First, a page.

Step 6.1 Monitor, measure and analyze key characteristics
Key characteristics are specific variables that determine an organization’s energy performance. These key characteristics of operations that determine energy performance are
 regularly to confirm operation at peak efficiency, detect performance degradation and verify the effect of improvement activities.
The Monitoring and Measurement of Key Characteristics Planning Worksheet helps identify the key characteristics and their monitoring and measurement requirements. An Example Monitoring and Measurement of Key Characteristics Planning Worksheet is also provided.
What’s included in key characteristics?
A description of each key characteristic and the need for measuring, monitoring and analysis appears below. If this refresher is not needed, then skip directly to:
Significant energy uses
Significant energy uses
 are an important focus of the EnMS because they have been identified by the organization as major energy users or areas with great potential for energy improvement. As major energy users, the significant energy uses will typically consume a large percentage of the organization’s energy. Consequently, small changes in operations or deviations in procedures, equipment or maintenance can affect the organization’s overall energy consumption. Regular monitoring and measurement will allow the organization to determine current performance, compare with past history and detect changes that can be addressed to restore effective operation and control energy use and consumption.
Energy performance indicators (EnPIs)
Energy performance indicators (EnPIs)
 are the measures of energy performance that have been defined by the organization. These indicators may be defined for equipment, process, department, production line, facility or other appropriate organizational component. EnPIs are vital items to monitor as they provide critical information about the performance of the entities for which they have been defined.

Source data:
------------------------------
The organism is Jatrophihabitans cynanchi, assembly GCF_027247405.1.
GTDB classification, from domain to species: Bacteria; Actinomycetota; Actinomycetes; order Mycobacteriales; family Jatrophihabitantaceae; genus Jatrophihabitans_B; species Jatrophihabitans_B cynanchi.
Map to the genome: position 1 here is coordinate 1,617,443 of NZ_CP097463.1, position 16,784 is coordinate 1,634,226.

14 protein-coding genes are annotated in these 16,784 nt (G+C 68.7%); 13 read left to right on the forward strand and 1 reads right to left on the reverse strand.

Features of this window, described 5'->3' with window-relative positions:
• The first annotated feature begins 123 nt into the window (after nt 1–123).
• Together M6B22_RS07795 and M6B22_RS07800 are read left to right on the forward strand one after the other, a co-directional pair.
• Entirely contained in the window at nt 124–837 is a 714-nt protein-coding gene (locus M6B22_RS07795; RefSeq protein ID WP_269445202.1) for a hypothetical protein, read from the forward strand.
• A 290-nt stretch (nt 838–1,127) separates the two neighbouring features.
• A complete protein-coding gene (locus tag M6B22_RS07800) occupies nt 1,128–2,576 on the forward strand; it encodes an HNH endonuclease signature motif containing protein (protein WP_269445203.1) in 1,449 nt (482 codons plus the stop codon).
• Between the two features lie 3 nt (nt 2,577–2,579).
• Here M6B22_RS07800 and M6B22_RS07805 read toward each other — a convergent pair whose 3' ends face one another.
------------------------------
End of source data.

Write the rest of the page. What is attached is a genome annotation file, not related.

Energy sources and past and present energy use and consumption
Energy review outputs include the organization’s energy sources, past and present energy consumption and use, and the current energy performance of facilities, equipment, systems, and processes associated with significant energy uses. These are components of the energy review that provide data for evaluating energy performance and consumption. Energy sources and past and present energy consumption at a facility level is generally available from regular monthly utility bills. Energy consumption and use data below the facility level e.g. systems and equipment is obtained through submetering, equipment instruments and portable analyzers. Energy performance is also measured with metering and analysis equipment.
Variables associated with significant energy uses
Variables associated with significant energy uses are those things that can have an effect on the consumption of energy associated with that significant energy use. Examples include line speeds, moisture levels, equipment efficiency, firing rate, etc. Accurate determination of relevant independent variables is an important contributor to the proper modeling and associated performance analysis. Consult with equipment manufacturers, operators, maintenance personnel, and review performance data and similar processes to determine the parameters that impact energy use and consumption. Analysis of the data collected for these variables provides important information about the performance of the significant energy use.
Action plan effectiveness